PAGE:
Posted by Riccardo (126.96.36.199) on March 06, 2001 at 04:57:31:
... I'm pretty sure I do not steal anything republishing this here .....
....May be just a Drummer a bit shy....:-)
I found this story really good, and I want to share with you all.
Ciao (and a special thanks to Dave...)
The Empty Room
Securely tucked inside the second floor bedroom of the brownstone, he sat motionless. Staring through the pane of glass in the empty room, he could see his ever-present corner of the world below. Children laughing, screaming and running in the street beneath the heat of the summer sun. Their existence being closest removed from their Creator, they didn't have a care or concern. The boy in the room, expressionless and observant, surveyed the children's every movement as he contemplated his own mundane existence. Hour after hour and day after day, obediently and attentively, the boy in the room examined the appearance of life beneath him. And the radio in the room played:
"When we were young the future was so bright.
The old neighborhood was so alive,
And every kid on the whole damn street,
Was gonna make it big and not be beat.
Now the neighborhood's cracked and torn.
The kids are grown up, but their lives are worn.
How can one little street swallow so many lives?"
The boy's alcoholic father remained on the first floor of the brownstone. Pathetic and weak, his self-pity poured from a bottle. Drowning in his misery, the father stood and drew the blinds to conceal himself from the outside world. Hour after hour and day after day, the father sat clutching his resentment and contempt for his only son. Submerged in bitterness, he remembered the day of contradiction. The day his only son came into existence. The same day the curtains closed on his wife's life. And the radio in the room played:
"Lightning crashes, an old mother dies.
Her intentions fall to the floor,
The angel closed her eyes.
The confusion that was hers,
Belongs now, to the baby down the hall."
The boy in the room remained fixed and established. Unable to move since the day he became a quadriplegic. The boy in the room continued to gaze through the window at the screaming and laughing children running in the street below. "I am a circumstance," the boy thought to himself. Above the window his father had placed the question asked by Jesus, as he hung from the cross, "My God, my God, why have you forsaken me?" The boy didn't ask, "Why me?" but instead, he looked down at the children and thought, "Why not me?" and "Better me than anyone else." And the radio in the room played:
"So don't let the world bring you down.
Not everyone here is that fucked up and cold.
Remember why you came, and why you're alive.
Experience the warmth before you grow old."
The boy in the empty room stopped asking God, long ago, for the ability to touch, feel, scream. laugh and run with the children outside his window. Every single day the boy had prayed for God's hand to permit him the gift of movement. Every single day God's answer, always the same, echoed in the empty room, "No, no, no." And the radio in the room played:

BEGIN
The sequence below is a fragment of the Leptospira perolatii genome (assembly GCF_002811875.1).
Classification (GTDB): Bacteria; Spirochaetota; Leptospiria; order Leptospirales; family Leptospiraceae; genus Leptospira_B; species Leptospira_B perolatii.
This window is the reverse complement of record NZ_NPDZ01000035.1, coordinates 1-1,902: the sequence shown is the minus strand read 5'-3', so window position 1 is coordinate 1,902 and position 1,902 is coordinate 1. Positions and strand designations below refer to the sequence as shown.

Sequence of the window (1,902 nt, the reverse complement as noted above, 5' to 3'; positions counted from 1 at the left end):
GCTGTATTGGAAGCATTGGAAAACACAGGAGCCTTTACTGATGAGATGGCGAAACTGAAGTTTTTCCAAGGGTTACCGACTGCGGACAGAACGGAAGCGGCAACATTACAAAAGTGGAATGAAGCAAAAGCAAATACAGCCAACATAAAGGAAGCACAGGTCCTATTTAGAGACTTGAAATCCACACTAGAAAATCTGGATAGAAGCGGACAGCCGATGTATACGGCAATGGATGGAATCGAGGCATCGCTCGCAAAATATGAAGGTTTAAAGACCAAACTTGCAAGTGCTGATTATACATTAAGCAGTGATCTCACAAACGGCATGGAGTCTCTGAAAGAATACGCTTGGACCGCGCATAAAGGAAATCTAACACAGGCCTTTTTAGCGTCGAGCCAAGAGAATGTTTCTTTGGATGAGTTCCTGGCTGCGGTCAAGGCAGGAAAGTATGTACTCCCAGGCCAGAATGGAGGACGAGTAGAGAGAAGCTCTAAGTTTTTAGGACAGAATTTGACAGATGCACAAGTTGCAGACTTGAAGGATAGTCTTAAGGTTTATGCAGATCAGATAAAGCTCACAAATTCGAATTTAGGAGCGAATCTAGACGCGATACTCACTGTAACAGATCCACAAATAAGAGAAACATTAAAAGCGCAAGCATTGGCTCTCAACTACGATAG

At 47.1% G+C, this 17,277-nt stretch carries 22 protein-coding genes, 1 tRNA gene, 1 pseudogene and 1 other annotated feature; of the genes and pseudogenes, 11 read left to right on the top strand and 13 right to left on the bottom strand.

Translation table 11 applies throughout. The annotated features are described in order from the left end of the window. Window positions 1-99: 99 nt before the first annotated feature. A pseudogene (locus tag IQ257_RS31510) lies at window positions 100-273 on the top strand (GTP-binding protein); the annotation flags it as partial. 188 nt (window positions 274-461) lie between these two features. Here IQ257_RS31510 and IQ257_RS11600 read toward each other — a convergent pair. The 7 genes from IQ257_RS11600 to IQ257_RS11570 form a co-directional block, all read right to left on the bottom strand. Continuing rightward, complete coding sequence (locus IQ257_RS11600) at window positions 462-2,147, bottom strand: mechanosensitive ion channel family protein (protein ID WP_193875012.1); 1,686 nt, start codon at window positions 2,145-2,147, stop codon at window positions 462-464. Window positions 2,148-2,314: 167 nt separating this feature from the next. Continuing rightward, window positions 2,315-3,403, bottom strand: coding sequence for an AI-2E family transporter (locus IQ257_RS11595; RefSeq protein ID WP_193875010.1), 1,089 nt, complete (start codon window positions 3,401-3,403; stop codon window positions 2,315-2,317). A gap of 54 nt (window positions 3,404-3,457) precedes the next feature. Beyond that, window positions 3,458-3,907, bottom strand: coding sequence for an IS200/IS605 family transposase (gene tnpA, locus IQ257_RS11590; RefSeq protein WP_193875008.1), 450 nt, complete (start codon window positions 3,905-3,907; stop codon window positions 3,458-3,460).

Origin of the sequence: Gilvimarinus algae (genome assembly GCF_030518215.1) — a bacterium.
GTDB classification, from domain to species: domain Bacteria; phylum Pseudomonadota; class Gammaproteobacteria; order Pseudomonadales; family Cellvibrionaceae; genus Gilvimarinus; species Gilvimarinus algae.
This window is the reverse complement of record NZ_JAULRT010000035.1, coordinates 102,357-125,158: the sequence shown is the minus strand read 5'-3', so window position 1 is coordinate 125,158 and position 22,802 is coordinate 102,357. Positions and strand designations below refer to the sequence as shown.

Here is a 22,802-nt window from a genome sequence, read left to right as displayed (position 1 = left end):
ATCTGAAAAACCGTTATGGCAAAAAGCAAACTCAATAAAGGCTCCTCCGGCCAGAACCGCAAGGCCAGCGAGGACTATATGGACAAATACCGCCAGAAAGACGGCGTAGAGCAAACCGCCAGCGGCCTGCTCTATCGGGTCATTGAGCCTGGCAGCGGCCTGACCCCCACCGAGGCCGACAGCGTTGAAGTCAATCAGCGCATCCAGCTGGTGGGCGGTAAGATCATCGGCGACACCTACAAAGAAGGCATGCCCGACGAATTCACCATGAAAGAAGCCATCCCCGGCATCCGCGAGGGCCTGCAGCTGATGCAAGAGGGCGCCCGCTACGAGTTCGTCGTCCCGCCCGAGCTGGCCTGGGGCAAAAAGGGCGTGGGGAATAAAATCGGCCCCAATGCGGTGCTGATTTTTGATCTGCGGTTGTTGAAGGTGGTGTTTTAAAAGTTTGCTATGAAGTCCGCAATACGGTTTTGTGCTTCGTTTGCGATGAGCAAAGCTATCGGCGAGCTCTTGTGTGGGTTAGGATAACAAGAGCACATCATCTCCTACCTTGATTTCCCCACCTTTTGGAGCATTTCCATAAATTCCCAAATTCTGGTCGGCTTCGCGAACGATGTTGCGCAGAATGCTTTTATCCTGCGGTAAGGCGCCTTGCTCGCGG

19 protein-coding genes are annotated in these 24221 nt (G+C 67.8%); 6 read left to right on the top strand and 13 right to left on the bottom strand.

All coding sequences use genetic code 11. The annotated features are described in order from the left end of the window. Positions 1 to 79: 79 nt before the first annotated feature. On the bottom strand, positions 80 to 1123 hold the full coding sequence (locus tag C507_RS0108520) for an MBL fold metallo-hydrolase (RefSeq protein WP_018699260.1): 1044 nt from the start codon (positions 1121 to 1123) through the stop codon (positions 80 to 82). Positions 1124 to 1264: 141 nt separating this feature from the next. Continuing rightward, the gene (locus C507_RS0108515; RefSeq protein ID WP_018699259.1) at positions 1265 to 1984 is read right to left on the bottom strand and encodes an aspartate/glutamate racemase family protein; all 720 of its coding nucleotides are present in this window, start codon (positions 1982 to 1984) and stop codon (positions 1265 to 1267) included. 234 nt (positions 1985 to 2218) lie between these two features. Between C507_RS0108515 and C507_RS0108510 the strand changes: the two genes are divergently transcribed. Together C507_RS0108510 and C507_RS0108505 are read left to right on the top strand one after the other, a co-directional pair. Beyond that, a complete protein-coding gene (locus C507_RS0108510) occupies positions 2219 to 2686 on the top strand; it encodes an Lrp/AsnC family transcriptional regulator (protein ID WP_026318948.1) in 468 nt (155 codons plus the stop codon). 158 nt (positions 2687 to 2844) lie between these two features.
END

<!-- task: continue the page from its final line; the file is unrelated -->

"I never realized I was spread so thin.
To live was to late,
And I was empty within.
Hungry, feeding on the chaos and living in sin.
Downward spiral, where do I begin?
It all started when I lost my mother,
No love for myself and no love for another.
Searching to find love up on a higher level,
Finding nothing but questions and devils."
The father, asleep on the first floor, dreamed the nightmare that was his reality. That fateful night when he stumbled from the vehicle, drunk and unmarked, searching for his only son. The innocent boy, neck broken, lay beneath the unforgiving Oak tree that wouldn't yield to his catapulted body. No amount of intoxication performed the father's wish of euthanasia. And the radio in the room played.
"Faith is cold as ice.
Why are little ones born only to suffer,
For the want of immunity,
Or a bowl of rice?
Well, who would hold a price,
On the heads of the innocent children,
If there's some immortal power,
To control the dice?
We go out and take our chances.
Fate is just the weight of circumstances.
That's the way that lady luck dances."
And the radio continued to play in the empty room where I write, and where I created the boy and his father and the children below the window:
"I feel angry, I feel helpless.
I want to change the world.
I feel violent, I feel alone.
Don't try to change my mind."
Without invitation, I created the father and I created the boy. I had finally realized the overwhelming responsibility to put right what I had created. I did what the father's alcohol couldn't do. I erased from his mind the memories of his existence. I did what the boy's God didn't do. I allowed the boy to stand from his chair in the empty room. I handed the boy a lollipop and a dog and the puzzle that is life. I had the children invite the boy outside. I placed a smile on the boy's face. I watched from the window in the empty room as the boy laughed and screamed and ran with the children below. And I had the radio disappear into the abyss that was the empty room as it played for the last time:
"Because I'm losing my sight,
Losing my mind,
Wish somebody would tell me I'm fine.
Nothing is fine.
I'm running and I'm crying."
Written by Dave
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